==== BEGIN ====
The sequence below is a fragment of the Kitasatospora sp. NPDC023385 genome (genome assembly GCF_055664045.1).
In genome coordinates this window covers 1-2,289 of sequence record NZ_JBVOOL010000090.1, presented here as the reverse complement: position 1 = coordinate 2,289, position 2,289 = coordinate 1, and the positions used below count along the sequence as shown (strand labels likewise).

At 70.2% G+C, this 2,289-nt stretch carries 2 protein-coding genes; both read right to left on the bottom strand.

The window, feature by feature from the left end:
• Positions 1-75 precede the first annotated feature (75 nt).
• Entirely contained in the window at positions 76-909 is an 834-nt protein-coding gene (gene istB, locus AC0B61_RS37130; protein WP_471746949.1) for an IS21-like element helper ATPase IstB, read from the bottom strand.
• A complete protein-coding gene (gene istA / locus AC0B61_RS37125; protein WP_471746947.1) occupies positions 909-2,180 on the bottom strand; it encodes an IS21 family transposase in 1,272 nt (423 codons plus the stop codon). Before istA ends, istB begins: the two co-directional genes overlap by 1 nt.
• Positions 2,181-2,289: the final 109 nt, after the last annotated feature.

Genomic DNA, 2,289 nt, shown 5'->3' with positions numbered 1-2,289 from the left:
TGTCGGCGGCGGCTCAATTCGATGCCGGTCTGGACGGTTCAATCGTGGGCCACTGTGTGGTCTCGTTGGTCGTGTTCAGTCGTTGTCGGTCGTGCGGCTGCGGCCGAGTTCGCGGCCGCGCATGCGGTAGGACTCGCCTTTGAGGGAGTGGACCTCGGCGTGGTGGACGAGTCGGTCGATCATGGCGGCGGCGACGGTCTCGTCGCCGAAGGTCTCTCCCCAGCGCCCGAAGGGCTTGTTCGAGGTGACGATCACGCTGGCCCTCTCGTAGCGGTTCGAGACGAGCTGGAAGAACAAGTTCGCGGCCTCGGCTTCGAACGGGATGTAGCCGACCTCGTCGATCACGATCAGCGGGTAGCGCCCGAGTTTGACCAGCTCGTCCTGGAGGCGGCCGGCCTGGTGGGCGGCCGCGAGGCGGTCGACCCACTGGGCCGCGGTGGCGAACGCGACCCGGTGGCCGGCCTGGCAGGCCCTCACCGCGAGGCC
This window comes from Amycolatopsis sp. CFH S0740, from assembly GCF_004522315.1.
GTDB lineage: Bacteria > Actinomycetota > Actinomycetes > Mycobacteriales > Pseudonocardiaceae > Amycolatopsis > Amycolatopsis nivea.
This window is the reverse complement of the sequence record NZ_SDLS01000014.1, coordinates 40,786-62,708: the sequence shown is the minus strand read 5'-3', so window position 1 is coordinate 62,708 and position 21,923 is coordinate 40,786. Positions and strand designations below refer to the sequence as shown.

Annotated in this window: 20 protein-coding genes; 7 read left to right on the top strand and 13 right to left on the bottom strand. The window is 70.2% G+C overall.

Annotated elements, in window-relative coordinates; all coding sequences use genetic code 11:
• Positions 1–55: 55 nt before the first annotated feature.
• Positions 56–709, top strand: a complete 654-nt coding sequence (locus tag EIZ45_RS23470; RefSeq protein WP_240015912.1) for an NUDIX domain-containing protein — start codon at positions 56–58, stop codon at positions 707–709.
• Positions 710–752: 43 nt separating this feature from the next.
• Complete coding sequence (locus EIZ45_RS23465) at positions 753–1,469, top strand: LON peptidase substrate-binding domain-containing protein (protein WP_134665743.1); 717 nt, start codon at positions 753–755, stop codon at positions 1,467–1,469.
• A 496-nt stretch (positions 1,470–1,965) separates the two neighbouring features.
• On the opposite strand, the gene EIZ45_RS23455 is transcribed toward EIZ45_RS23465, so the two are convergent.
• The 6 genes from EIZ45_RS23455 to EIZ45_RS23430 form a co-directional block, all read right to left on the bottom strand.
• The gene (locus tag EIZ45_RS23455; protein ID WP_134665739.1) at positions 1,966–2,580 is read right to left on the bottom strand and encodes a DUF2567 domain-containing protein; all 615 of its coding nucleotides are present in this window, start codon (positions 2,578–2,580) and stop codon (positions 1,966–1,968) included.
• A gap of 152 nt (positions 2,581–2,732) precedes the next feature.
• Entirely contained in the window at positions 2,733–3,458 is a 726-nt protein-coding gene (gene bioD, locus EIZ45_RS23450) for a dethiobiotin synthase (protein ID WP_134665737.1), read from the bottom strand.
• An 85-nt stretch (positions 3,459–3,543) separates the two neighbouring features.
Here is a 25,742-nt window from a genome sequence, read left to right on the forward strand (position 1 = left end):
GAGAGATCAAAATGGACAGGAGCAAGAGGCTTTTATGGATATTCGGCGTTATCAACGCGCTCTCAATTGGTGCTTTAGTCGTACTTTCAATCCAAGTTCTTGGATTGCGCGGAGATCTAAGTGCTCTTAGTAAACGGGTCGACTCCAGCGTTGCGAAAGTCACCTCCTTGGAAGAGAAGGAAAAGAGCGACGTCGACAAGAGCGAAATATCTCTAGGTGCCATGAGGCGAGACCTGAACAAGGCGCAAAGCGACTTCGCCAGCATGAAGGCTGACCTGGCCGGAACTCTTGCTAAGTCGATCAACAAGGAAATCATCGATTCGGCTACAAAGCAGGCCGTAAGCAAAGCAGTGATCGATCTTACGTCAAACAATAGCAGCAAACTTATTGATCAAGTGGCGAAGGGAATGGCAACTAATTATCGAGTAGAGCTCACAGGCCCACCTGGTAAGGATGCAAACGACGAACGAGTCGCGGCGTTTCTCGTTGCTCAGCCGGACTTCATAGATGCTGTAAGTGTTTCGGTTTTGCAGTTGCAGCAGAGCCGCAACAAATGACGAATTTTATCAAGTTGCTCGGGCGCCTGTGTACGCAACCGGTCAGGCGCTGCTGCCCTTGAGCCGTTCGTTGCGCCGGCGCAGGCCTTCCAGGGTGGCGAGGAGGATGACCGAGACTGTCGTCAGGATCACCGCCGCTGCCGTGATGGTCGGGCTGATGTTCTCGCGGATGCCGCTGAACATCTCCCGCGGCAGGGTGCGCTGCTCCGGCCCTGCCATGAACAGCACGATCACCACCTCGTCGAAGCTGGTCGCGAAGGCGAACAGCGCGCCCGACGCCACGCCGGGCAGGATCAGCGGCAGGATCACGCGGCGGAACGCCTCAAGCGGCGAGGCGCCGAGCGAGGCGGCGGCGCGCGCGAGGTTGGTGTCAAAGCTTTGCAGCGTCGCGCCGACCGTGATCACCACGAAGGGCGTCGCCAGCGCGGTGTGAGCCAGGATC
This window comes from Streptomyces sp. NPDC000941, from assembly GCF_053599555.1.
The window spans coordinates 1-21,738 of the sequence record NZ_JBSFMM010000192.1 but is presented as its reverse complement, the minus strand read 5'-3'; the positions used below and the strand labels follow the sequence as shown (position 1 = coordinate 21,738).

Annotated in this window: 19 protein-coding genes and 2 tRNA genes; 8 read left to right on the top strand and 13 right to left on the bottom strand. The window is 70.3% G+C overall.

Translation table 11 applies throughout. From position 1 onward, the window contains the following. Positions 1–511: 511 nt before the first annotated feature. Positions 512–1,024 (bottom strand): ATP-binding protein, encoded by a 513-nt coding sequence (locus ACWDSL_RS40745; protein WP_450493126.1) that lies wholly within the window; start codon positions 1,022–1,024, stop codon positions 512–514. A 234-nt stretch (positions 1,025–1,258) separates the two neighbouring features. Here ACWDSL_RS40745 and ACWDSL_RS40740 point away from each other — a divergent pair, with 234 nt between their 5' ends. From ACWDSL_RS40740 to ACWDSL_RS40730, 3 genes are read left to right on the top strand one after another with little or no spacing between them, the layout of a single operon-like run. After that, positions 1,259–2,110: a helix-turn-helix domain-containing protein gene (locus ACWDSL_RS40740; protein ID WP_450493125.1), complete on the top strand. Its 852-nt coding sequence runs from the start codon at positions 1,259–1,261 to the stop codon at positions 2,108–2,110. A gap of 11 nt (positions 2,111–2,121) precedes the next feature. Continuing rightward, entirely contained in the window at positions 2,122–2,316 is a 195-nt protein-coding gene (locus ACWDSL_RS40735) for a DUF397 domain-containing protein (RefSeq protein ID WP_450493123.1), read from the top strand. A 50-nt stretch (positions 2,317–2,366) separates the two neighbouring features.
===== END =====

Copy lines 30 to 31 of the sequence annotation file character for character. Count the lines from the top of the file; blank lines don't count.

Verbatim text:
The window spans coordinates 1-21,738 of the sequence record NZ_JBSFMM010000192.1 but is presented as its reverse complement, the minus strand read 5'-3'; the positions used below and the strand labels follow the sequence as shown (position 1 = coordinate 21,738).

Annotated in this window: 19 protein-coding genes and 2 tRNA genes; 8 read left to right on the top strand and 13 right to left on the bottom strand. The window is 70.3% G+C overall.